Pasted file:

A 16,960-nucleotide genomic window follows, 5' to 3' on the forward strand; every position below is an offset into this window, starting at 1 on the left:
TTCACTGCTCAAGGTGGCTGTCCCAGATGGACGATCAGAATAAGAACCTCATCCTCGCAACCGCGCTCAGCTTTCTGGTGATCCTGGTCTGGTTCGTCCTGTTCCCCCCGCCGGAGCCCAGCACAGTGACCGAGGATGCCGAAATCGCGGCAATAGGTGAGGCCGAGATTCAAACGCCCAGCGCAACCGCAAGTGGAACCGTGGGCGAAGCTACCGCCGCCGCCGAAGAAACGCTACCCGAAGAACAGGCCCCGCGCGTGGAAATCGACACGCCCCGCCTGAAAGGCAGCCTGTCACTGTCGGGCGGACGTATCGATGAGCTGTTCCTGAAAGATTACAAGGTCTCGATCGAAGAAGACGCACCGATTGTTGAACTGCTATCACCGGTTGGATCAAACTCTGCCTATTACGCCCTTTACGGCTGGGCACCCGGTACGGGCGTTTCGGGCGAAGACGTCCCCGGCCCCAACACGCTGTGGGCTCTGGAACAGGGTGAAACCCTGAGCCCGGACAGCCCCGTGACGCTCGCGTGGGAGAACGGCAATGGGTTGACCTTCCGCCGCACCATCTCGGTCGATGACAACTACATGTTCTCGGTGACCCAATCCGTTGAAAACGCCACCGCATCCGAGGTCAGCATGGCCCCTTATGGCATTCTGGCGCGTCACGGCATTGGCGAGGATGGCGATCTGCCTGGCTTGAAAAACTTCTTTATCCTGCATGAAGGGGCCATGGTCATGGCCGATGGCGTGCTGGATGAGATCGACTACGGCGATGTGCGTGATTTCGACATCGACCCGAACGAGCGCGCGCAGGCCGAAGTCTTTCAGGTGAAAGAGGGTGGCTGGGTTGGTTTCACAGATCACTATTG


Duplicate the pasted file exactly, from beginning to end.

A 16,960-nucleotide genomic window follows, 5' to 3' on the forward strand; every position below is an offset into this window, starting at 1 on the left:
TTCACTGCTCAAGGTGGCTGTCCCAGATGGACGATCAGAATAAGAACCTCATCCTCGCAACCGCGCTCAGCTTTCTGGTGATCCTGGTCTGGTTCGTCCTGTTCCCCCCGCCGGAGCCCAGCACAGTGACCGAGGATGCCGAAATCGCGGCAATAGGTGAGGCCGAGATTCAAACGCCCAGCGCAACCGCAAGTGGAACCGTGGGCGAAGCTACCGCCGCCGCCGAAGAAACGCTACCCGAAGAACAGGCCCCGCGCGTGGAAATCGACACGCCCCGCCTGAAAGGCAGCCTGTCACTGTCGGGCGGACGTATCGATGAGCTGTTCCTGAAAGATTACAAGGTCTCGATCGAAGAAGACGCACCGATTGTTGAACTGCTATCACCGGTTGGATCAAACTCTGCCTATTACGCCCTTTACGGCTGGGCACCCGGTACGGGCGTTTCGGGCGAAGACGTCCCCGGCCCCAACACGCTGTGGGCTCTGGAACAGGGTGAAACCCTGAGCCCGGACAGCCCCGTGACGCTCGCGTGGGAGAACGGCAATGGGTTGACCTTCCGCCGCACCATCTCGGTCGATGACAACTACATGTTCTCGGTGACCCAATCCGTTGAAAACGCCACCGCATCCGAGGTCAGCATGGCCCCTTATGGCATTCTGGCGCGTCACGGCATTGGCGAGGATGGCGATCTGCCTGGCTTGAAAAACTTCTTTATCCTGCATGAAGGGGCCATGGTCATGGCCGATGGCGTGCTGGATGAGATCGACTACGGCGATGTGCGTGATTTCGACATCGACCCGAACGAGCGCGCGCAGGCCGAAGTCTTTCAGGTGAAAGAGGGTGGCTGGGTTGGTTTCACAGATCACTATTG